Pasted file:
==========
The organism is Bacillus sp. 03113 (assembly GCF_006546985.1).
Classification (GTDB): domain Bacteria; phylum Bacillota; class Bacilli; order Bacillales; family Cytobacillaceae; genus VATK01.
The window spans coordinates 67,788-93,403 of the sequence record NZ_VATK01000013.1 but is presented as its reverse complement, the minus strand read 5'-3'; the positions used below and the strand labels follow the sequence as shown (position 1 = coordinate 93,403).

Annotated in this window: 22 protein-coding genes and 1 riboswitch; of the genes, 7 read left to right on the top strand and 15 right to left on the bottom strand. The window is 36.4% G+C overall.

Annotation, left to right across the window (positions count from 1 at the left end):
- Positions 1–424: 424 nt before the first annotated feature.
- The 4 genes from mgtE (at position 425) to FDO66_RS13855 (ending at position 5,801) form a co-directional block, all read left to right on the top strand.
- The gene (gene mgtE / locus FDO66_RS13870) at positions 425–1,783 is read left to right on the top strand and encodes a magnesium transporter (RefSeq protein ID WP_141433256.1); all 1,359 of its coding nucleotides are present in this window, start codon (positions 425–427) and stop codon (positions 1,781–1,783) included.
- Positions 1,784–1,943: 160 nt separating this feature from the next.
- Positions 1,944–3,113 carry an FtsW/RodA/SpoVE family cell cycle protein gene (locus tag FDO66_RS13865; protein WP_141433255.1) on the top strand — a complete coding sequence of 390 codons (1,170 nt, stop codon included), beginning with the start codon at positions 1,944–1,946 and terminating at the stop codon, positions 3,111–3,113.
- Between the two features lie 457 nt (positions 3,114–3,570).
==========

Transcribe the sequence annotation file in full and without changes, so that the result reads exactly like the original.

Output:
The organism is Bacillus sp. 03113 (assembly GCF_006546985.1).
Classification (GTDB): domain Bacteria; phylum Bacillota; class Bacilli; order Bacillales; family Cytobacillaceae; genus VATK01.
The window spans coordinates 67,788-93,403 of the sequence record NZ_VATK01000013.1 but is presented as its reverse complement, the minus strand read 5'-3'; the positions used below and the strand labels follow the sequence as shown (position 1 = coordinate 93,403).

Annotated in this window: 22 protein-coding genes and 1 riboswitch; of the genes, 7 read left to right on the top strand and 15 right to left on the bottom strand. The window is 36.4% G+C overall.

Annotation, left to right across the window (positions count from 1 at the left end):
- Positions 1–424: 424 nt before the first annotated feature.
- The 4 genes from mgtE (at position 425) to FDO66_RS13855 (ending at position 5,801) form a co-directional block, all read left to right on the top strand.
- The gene (gene mgtE / locus FDO66_RS13870) at positions 425–1,783 is read left to right on the top strand and encodes a magnesium transporter (RefSeq protein ID WP_141433256.1); all 1,359 of its coding nucleotides are present in this window, start codon (positions 425–427) and stop codon (positions 1,781–1,783) included.
- Positions 1,784–1,943: 160 nt separating this feature from the next.
- Positions 1,944–3,113 carry an FtsW/RodA/SpoVE family cell cycle protein gene (locus tag FDO66_RS13865; protein WP_141433255.1) on the top strand — a complete coding sequence of 390 codons (1,170 nt, stop codon included), beginning with the start codon at positions 1,944–1,946 and terminating at the stop codon, positions 3,111–3,113.
- Between the two features lie 457 nt (positions 3,114–3,570).